And the Winner Is… Water!

Advances in abrasive waterjet cutting make for less waste, more haste when it comes to producing parts.

Editor’s note: This article appears in our July 2009 issue.

Tool Technologies by Van Dyke LLC hosts engineering open houses throughout the year.

By Howard Van Dyke

Water carved the Grand Canyon from solid rock. Took it awhile, but water got the job done.waterjet

Imagine if you could harness and control that same sort of erosive power to the tune of 55,000 pounds per square inch – about 1,375 times more psi than your typical garden hose – to make precision parts for prototypes and mass-produced goods.

Abrasive waterjets have been in use since the early 1980s, cutting virtually any material that can withstand getting wet. The abrasive waterjet’s cutting power is its high pressure mixed with a finely crushed natural stone media, typically garnet.

Abrasive waterjet machining is the most versatile machine tool used in prototyping and manufacturing today. From one-piece prototypes to 20,000-piece extreme tolerance part runs, this technology can out-perform conventional machining methods.waterjet2

Unlike plasma or laser cutters, abrasive waterjets cut without altering a material’s inherent structure because there is no “heat-affected zone” or HAZ. Abrasive waterjets allow you to “nest” single or clusters of parts together, increasing inventory efficiency and reducing scrap.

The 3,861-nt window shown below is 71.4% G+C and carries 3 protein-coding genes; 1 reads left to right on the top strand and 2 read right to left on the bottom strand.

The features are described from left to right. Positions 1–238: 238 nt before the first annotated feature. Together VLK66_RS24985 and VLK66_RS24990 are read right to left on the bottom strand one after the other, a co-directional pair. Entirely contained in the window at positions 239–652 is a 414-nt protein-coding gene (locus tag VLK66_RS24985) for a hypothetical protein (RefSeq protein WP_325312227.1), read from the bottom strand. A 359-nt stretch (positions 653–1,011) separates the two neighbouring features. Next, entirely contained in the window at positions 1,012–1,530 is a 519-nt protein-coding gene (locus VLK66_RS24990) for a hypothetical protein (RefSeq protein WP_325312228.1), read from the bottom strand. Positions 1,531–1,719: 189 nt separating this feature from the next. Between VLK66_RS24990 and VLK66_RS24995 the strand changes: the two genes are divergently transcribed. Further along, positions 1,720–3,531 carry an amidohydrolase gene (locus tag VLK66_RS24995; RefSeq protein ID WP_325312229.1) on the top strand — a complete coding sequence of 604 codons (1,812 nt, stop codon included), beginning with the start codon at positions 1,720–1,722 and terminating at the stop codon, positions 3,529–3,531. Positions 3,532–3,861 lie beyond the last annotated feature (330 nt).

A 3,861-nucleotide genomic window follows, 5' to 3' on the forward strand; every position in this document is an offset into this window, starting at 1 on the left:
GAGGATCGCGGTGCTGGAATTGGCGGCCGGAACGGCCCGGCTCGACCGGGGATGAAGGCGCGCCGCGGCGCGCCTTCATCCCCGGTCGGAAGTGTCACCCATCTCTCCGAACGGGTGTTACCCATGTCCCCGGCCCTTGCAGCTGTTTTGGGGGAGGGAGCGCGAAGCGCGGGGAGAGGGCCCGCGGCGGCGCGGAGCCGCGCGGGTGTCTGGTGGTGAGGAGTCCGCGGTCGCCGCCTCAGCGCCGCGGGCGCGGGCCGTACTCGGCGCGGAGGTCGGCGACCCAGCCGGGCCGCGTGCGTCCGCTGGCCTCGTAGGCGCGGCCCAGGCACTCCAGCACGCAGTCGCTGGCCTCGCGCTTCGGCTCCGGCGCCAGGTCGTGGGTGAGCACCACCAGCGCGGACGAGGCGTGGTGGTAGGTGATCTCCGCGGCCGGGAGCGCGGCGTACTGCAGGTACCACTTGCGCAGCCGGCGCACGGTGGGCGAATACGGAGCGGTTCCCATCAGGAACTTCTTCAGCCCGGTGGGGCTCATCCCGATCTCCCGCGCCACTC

On top of that, waterjets are eco-friendly. They produce no hazardous waste, reducing disposal costs. They can cut large pieces of reusable scrap material that might have been lost using traditional cutting methods. Waterjets eliminate airborne dust particles, smoke, fumes and contaminates from cutting materials such as asbestos and fiberglass, greatly improving work environments and reducing potential exposure-related health problems.

Waterjets use very little water, about a half gallon to one gallon per minute depending on the waterjet1size of the cutting head opening. Waste water can be recycled using a closed-looped system, but it’s usually clean enough to filter and dispose down a drain.

And the garnet abrasive is a non-toxic, natural substance. It can be used in other products and finishing processes, or properly disposed of at landfills to help put some solid mass around those aging diapers already in the ground.

Our shop uses a computerized abrasive waterjet cutter built by Kent, Wash.-based Omax Corp. We make parts for independent inventors, small firms and major research and development divisions.

Omax machines top out at 55,000 psi. “Anything higher than that,” says Dr. John Olsen, Omax’s vice president of operations, and “the high-pressure components are subject to metal fatigue.” He notes some companies sell waterjet cutters boasting as much as 90,000 psi, “but you have a big trade-off on productivity and maintenance expense.”

Faster computer processors have increased mathematical computations, making more intricate waterjet cutting possible. The machine’s computer software and cutting model calculates the path the machine must take to yield the geometry and surface finish customers request.

Our machine computes more than 1,000 calculations per linear inch of travel. This produces a uniform surface finish on the part regardless of the geometry. We’ve found we’re able to cut pieces at higher tolerances and to within nearly perfect specifications.

With waterjet cutting, you don’t have to tool machines to stamp parts, which is costly and time-consuming. Likewise, if you have to change something during production, you can “edit” without having to re-tool.

In the end, waterjet technology can offer a cleaner, faster and better way to get your parts made and your products on the market.

Howard Van Dyke is the project engineer at Tool Technologies by Van Dyke LLC in Milford Center, Ohio 43045. Phone 937.349.4900. Visit